On March 23, a few hours after President Obama signed into law the Affordable Care Act, a.k.a. Obamacare, I met with a group of some of New York’s leading health-care-policy wonks at the offices of United Hospital Fund, a nonpartisan research group. St. Vincent’s Hospital was weeks away from going belly-up, and its failure to survive in the increasingly costly, chaotic, and inequitable health-care environment was a stark sign of the woes that the new law sought to tame. It turned out that the problems that desperately afflict New York’s hospitals—surging costs, limited revenue, and a reliance on wrongheaded strategies to bridge the gap—were the American norm. James Tallon, the UHF president and former majority leader of the New York State Assembly, noted that health-care costs in the U.S. have persistently grown, at a rate of at least 6 percent annually—two to three times as fast as every other industrialized country, all of which, incidentally, have universal insurance. And the new law, Tallon said at the time, was a long-overdue blueprint for “a coherent and aggressive public policy that looks at the behavior of the entirety of the system and tries to make the necessary fixes.”
Of course, that’s not what one is hearing these days, with presumptive Speaker of the House John Boehner declaring, “This health-care bill will ruin the best health-care system in the world, and it will bankrupt our country,” and vowing repeal.
After the midterms, James Knickman, CEO of the New York State Health Foundation, emphasized to me that there’s no such thing as cherry-picking the law. It’s impossible to preserve its popular elements—ending lifetime limits on benefits, insuring preexisting conditions, extending coverage to adult children of the insured—without maintaining some version of its most unpopular feature, the mandate for businesses to provide insurance and for uninsured people to buy it. Without a larger pool of customers, insurers will have to raise rates steeply to cover their new obligations, if they stay in the business at all.
What, though, would a full repeal mean? Some 1.4 million of the lowball estimate of 51 million uninsured U.S. residents live in New York City. As expensive as it is to extend coverage to the uninsured (the lion’s share of Obamacare’s ten-year price tag, an estimated $894 billion, is devoted to providing benefits to 32 million people), their care is currently picked up by providers and paying customers, and the strain this produces leads to bad health care. For years, New York’s hospitals have scrambled to make up their losses—the total cost of unreimbursed care in the city’s hospitals in 2008 was $3.38 billion—by booking as much high-end, high-profit service as they can. It makes sense as a survival mechanism, but it’s incredibly wasteful.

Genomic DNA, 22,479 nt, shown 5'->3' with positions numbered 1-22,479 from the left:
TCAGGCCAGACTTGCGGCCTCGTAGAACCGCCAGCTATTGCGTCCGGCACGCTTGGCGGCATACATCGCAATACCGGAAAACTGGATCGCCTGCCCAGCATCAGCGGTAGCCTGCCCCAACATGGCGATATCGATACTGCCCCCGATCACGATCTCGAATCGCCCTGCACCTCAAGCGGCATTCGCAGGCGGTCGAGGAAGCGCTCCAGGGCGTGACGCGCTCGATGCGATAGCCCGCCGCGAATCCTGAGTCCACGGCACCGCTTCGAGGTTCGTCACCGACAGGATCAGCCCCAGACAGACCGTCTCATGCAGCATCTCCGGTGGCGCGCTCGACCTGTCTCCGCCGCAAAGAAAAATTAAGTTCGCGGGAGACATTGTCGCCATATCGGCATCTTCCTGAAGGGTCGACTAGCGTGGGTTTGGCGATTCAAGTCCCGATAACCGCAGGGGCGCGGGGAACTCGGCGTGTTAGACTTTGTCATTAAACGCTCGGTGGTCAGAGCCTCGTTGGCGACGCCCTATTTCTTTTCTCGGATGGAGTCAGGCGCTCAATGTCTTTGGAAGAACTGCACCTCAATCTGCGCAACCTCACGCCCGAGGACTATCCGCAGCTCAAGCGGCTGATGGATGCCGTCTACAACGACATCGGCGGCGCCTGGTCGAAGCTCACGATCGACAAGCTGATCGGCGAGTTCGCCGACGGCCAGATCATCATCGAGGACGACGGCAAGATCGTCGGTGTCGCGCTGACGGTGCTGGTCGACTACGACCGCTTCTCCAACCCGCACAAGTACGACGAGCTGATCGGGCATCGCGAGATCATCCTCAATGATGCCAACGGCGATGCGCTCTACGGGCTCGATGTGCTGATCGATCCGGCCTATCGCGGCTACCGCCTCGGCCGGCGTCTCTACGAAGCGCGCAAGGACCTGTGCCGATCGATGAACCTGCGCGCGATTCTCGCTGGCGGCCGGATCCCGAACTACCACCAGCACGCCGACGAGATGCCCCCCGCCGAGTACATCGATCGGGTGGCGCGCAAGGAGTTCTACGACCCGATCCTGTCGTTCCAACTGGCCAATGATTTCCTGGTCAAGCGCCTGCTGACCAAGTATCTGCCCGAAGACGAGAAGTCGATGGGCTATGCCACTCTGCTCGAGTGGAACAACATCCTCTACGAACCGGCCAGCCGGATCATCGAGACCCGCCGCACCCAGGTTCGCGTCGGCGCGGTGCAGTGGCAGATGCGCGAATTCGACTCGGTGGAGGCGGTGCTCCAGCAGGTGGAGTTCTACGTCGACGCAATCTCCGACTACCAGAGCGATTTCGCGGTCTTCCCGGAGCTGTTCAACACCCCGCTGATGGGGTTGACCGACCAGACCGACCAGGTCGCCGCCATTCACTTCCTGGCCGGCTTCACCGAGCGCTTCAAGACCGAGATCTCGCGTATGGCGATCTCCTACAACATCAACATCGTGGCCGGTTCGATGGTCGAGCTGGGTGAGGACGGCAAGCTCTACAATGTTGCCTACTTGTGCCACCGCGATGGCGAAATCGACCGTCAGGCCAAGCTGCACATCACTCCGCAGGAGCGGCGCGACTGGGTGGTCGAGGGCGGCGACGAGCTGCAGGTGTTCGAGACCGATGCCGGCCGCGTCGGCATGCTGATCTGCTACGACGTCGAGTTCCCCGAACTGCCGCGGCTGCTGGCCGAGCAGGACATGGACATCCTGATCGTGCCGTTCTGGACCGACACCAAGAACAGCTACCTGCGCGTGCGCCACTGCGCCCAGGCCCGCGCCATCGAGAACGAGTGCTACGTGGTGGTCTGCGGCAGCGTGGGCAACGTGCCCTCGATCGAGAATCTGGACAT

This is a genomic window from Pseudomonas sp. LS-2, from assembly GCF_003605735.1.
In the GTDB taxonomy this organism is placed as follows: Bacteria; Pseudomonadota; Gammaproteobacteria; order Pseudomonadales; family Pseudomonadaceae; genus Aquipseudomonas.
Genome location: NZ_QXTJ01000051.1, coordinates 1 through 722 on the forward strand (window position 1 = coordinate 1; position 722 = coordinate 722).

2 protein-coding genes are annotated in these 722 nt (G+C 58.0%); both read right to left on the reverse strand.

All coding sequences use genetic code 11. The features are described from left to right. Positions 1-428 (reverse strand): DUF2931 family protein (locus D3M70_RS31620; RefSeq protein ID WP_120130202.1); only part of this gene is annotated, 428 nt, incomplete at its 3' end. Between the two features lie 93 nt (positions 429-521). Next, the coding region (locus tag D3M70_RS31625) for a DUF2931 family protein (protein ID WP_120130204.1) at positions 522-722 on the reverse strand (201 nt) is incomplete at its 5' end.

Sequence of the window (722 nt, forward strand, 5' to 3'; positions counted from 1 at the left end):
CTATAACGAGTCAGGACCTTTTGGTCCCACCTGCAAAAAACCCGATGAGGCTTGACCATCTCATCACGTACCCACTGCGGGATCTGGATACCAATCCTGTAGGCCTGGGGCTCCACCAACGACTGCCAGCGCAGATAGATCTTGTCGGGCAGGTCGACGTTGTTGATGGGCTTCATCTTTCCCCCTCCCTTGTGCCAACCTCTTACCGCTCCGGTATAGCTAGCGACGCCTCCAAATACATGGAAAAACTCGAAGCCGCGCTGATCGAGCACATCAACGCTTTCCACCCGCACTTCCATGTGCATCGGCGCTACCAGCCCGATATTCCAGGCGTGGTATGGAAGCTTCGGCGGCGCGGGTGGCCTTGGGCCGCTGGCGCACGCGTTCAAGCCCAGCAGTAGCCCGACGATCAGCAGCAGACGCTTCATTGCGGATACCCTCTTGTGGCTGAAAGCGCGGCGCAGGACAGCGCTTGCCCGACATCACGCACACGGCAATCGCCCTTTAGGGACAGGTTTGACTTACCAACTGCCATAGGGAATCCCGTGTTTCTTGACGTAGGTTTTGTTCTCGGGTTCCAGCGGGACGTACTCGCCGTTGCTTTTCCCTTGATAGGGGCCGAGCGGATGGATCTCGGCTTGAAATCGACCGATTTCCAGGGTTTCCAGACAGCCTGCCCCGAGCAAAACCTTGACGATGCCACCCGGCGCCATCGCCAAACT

For all its mocked complexities, Obamacare has a simple, pragmatic core: that what is better for the health of patients preserves the health of the system. Providers, it maintains, should be rewarded, not impoverished, for helping people stay out of the hospital, while the excesses of the system—duplication of services, unnecessary treatment, and lax follow-up care resulting in hospital readmission—should be obsessively curbed. “The one hope for the system is to transform the way health care is delivered by transforming its cost structure, and the law really gets that effort going,” says Knickman. “Without it, we would be heading into a period, locally, where there would be more and more St. Vincent’s.”
The most forward-thinking New York providers—North Shore–LIJ, the Bronx’s Montefiore—have begun to remake themselves in ways that dovetail with Obamacare’s initiatives. But as Tallon notes when I called him back after the midterms, “If the law is defunded or otherwise picked apart … the existing health-care dynamic—costs going up, more uninsured people, even the ones with insurance having less coverage, paying much higher out-of-pocket costs—continues. The movement toward improving quality is stopped in its tracks.”